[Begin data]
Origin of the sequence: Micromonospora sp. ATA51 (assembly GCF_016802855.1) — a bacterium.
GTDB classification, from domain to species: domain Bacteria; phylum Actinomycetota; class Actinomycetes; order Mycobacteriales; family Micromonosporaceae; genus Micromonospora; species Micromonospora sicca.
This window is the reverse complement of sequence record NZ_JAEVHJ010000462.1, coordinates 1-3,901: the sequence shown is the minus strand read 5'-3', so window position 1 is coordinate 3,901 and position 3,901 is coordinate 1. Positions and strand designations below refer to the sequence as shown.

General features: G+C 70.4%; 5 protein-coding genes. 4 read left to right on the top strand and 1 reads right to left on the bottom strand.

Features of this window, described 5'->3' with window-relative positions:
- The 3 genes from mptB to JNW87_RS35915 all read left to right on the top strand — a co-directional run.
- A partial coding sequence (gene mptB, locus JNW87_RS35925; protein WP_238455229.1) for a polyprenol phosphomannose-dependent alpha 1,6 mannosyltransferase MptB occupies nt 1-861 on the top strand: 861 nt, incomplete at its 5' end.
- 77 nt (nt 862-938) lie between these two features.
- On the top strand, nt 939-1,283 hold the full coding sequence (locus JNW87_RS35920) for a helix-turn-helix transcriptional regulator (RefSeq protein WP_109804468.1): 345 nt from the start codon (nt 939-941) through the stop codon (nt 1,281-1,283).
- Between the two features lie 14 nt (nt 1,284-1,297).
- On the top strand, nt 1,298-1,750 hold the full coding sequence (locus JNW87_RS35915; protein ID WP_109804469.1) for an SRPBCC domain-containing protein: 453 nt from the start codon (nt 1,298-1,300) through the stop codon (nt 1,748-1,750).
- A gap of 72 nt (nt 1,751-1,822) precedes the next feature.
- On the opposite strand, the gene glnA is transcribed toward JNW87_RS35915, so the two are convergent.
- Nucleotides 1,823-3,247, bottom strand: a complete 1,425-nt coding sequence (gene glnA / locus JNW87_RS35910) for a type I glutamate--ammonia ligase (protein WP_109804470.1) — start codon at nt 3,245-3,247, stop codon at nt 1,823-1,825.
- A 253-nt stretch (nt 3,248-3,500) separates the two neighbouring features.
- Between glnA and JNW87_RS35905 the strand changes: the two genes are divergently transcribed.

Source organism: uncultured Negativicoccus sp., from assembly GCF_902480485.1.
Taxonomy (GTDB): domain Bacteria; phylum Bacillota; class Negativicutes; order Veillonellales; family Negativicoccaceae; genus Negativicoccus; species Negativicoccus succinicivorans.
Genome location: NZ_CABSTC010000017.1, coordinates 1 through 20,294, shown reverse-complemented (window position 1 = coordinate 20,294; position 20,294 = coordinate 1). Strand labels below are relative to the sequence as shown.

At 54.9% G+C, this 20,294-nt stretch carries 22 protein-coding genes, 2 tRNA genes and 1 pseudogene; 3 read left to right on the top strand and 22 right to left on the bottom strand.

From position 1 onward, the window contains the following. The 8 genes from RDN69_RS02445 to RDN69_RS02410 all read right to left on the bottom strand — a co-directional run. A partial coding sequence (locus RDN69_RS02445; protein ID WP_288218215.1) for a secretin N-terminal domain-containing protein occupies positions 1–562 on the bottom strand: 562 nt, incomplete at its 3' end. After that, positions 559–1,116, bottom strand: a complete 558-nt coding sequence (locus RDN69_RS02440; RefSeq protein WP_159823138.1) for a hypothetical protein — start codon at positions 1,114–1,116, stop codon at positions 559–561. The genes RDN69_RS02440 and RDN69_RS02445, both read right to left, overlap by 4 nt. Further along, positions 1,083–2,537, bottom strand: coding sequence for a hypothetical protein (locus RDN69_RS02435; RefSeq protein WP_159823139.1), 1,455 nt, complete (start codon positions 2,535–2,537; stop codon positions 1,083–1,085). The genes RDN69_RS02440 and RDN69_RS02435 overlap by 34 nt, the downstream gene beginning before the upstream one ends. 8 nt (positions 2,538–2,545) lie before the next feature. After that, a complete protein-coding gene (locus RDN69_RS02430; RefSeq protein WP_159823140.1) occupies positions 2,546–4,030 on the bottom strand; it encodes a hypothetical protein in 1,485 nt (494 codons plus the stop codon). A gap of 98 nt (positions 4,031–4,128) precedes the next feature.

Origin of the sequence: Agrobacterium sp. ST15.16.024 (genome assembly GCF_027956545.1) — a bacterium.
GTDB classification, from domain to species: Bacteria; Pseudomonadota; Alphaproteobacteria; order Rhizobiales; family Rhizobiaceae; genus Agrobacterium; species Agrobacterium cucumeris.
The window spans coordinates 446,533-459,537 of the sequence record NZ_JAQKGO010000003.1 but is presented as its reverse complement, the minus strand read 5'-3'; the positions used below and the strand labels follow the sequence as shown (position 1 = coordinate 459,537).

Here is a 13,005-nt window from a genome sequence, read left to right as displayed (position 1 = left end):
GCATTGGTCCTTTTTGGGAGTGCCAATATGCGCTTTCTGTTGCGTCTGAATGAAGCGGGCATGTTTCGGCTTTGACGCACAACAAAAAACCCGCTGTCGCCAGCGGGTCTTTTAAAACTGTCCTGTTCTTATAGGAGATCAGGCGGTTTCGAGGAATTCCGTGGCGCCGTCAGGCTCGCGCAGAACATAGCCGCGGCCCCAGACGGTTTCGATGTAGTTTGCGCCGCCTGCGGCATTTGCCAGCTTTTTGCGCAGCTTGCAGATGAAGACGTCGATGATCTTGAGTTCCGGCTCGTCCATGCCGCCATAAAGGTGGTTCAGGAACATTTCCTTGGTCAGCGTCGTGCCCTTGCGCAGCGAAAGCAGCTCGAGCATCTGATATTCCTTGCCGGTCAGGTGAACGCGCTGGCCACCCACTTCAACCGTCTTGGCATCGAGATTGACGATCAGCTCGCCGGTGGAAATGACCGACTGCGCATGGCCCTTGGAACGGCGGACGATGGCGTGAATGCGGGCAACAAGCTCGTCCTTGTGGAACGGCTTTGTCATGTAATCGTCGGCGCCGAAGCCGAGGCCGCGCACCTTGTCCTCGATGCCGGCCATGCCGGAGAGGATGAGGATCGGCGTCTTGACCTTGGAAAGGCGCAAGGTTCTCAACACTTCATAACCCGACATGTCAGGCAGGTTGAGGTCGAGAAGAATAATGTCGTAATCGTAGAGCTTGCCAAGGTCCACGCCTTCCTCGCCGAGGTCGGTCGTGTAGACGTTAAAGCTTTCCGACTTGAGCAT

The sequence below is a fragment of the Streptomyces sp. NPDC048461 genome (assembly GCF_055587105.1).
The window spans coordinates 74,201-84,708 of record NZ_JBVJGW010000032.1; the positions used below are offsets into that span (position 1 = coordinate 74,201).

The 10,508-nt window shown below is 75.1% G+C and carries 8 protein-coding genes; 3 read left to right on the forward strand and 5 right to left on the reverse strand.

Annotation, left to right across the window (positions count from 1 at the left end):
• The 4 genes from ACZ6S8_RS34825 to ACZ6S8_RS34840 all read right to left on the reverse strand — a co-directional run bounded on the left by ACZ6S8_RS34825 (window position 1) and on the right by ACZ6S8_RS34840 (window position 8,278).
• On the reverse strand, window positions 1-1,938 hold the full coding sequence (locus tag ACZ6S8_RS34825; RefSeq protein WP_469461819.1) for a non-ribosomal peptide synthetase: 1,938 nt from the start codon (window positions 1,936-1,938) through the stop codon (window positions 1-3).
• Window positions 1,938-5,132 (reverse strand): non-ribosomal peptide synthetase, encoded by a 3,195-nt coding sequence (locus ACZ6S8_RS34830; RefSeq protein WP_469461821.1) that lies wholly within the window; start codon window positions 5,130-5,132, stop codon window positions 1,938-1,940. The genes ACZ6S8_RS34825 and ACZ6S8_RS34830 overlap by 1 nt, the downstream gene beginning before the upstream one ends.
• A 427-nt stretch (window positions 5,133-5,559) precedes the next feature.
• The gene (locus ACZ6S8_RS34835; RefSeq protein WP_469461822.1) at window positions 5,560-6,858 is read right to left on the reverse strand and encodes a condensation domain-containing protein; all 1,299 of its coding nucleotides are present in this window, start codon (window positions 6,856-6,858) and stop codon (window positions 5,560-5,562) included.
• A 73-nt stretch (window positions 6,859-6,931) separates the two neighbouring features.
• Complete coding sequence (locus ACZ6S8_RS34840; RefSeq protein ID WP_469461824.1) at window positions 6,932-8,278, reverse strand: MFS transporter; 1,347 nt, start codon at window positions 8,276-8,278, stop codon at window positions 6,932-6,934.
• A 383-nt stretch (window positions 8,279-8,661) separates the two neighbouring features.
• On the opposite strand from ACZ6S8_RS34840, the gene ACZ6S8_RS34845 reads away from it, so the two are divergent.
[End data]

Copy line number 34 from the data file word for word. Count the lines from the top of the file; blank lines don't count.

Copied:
• A 427-nt stretch (window positions 5,133-5,559) precedes the next feature.